In August 2014, the European Court of Human Rights (ECHR) in Strasbourg, France ruled against the United Kingdom and in favor of UK prisoners who were denied the right to vote in the 2009 European elections. The prisoners had argued that the UK’s voting ban constituted a violation of their human rights. British Prime Minister David Cameron strongly disagreed, saying the concept of prisoners being allowed to vote made him “physically sick.” The ECHR, however, declined to award damages or legal fees despite its rebuke of the UK’s actions.
By agreeing to join the European Union (EU), countries give up some of their legal sovereignty on issues considered to be important to the welfare of the Union as a whole, including trade, manufacturing, agriculture, transportation and basic human rights. The UK prisoners who filed suit were not seeking to vote in a local or UK-wide election, but rather in one where representatives to the EU Parliament were chosen.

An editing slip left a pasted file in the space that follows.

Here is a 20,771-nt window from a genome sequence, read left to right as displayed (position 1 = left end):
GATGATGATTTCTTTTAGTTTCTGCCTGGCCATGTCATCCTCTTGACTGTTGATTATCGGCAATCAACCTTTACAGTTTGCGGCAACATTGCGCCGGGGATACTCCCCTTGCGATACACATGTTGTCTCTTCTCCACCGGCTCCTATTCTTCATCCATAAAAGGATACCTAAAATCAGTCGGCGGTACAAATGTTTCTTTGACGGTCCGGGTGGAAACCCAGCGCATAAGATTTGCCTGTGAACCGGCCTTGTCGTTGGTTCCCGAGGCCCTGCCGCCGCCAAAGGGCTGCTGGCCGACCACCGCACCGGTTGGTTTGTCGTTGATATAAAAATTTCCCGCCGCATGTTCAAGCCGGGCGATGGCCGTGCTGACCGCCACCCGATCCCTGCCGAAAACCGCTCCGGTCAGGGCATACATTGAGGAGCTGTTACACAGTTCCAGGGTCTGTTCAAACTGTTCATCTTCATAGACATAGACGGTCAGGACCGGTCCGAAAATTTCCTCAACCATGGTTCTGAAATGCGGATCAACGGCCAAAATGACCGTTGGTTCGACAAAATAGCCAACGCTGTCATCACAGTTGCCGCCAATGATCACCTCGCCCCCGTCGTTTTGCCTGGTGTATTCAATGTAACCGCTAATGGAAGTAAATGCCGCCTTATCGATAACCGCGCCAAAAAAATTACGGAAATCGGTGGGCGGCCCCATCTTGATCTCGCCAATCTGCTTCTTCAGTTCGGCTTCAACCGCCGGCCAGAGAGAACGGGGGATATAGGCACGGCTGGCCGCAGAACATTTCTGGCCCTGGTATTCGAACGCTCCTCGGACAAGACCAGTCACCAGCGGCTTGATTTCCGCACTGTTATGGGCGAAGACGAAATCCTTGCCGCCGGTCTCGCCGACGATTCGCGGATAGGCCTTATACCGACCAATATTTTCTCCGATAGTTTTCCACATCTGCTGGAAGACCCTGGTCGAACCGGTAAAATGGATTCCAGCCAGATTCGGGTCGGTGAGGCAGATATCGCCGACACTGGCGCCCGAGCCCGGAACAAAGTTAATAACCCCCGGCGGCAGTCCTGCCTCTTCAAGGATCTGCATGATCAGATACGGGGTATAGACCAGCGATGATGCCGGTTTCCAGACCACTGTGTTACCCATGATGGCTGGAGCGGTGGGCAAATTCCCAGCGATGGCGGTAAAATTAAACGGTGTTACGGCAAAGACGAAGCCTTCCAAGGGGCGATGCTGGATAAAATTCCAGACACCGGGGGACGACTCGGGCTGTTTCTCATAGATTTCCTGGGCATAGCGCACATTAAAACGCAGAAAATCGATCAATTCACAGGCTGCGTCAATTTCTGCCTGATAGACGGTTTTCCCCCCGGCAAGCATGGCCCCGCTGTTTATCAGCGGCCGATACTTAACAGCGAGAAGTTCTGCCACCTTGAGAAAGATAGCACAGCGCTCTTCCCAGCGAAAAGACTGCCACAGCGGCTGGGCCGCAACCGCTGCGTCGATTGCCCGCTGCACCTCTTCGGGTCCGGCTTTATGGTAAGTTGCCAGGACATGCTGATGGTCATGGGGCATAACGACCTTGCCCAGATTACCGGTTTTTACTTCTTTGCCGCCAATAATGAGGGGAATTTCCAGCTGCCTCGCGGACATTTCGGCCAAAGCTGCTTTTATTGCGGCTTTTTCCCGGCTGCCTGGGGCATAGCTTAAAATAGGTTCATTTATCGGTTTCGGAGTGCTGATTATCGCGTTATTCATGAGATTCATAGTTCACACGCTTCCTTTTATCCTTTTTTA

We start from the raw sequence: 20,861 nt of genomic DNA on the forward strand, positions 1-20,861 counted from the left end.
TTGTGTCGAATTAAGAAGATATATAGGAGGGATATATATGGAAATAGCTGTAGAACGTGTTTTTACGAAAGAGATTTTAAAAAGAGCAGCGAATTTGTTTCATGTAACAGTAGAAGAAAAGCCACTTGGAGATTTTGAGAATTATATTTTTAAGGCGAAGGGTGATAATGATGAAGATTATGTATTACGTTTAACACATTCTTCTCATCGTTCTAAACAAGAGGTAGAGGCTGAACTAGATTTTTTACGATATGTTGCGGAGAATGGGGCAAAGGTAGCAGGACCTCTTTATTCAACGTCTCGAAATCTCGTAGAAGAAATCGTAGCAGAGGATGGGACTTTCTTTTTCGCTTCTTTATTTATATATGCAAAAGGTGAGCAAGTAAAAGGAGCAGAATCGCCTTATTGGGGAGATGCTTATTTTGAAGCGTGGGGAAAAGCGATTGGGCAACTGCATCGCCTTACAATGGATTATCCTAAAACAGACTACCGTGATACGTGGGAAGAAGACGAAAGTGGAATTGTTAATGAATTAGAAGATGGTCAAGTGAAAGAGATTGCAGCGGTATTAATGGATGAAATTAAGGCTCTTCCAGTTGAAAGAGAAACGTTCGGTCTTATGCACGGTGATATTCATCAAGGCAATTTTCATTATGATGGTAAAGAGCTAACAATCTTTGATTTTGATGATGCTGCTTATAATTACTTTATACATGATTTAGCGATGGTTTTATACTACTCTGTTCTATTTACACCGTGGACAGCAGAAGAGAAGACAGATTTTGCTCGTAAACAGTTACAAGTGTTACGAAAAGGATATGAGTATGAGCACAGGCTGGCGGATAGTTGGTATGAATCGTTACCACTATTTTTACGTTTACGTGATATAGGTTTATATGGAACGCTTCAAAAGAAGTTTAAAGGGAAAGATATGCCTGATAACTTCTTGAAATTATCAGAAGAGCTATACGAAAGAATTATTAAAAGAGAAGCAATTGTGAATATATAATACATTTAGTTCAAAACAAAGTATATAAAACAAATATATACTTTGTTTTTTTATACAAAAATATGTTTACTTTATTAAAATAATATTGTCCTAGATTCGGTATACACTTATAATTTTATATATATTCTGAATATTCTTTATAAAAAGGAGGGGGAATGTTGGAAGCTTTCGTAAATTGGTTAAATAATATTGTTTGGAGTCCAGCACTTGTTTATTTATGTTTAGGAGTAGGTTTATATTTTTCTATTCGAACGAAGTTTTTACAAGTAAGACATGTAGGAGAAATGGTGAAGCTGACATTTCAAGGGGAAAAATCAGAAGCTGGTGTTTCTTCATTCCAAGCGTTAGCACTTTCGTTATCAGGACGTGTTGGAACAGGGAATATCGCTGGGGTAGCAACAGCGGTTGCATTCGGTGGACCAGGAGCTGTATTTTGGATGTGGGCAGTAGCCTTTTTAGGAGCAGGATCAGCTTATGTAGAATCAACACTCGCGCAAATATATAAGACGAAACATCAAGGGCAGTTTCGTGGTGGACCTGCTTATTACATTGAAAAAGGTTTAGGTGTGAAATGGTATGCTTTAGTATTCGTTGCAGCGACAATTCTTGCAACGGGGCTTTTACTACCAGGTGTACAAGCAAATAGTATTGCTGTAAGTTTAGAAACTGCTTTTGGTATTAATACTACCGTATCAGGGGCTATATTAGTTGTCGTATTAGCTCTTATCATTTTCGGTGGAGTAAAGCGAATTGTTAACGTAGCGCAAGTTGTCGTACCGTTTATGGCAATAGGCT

The ECHR’s ruling followed its 2005 decision that barred the UK from preventing prisoners from voting in UK elections. [See: PLN, Aug. 2006, p.17]. Despite that adverse decision, the UK Parliament maintained the voting ban for prisoners, provoking continued calls from the ECHR that the UK comply with its order.
The UK’s Justice Ministry, responsible for supervising the country’s prison system, said through a spokesman, “The government has always been clear that it believes prisoner voting is an issue that should ultimately be decided in the UK. The government is reflecting on the report from the [Parliament’s] joint committee on prisoner voting rights and is actively considering its recommendations.” The UK Supreme Court has upheld the nation’s prisoner voting ban.
The ECHR ruled against the UK again in February 2015, finding human rights violations for continually denying prisoners the right to vote in elections between 2009 and 2011. Again, no compensation or costs were awarded.
In October 2015, however, another EU court, the Court of Justice, held in a separate case that European countries could prohibit voting by prisoners convicted of serious crimes. That ruling upheld a voting ban challenged by a French prisoner serving a sentence of more than five years.
Sources: www.theguardian.com, http://hudoc.echr.coe.int
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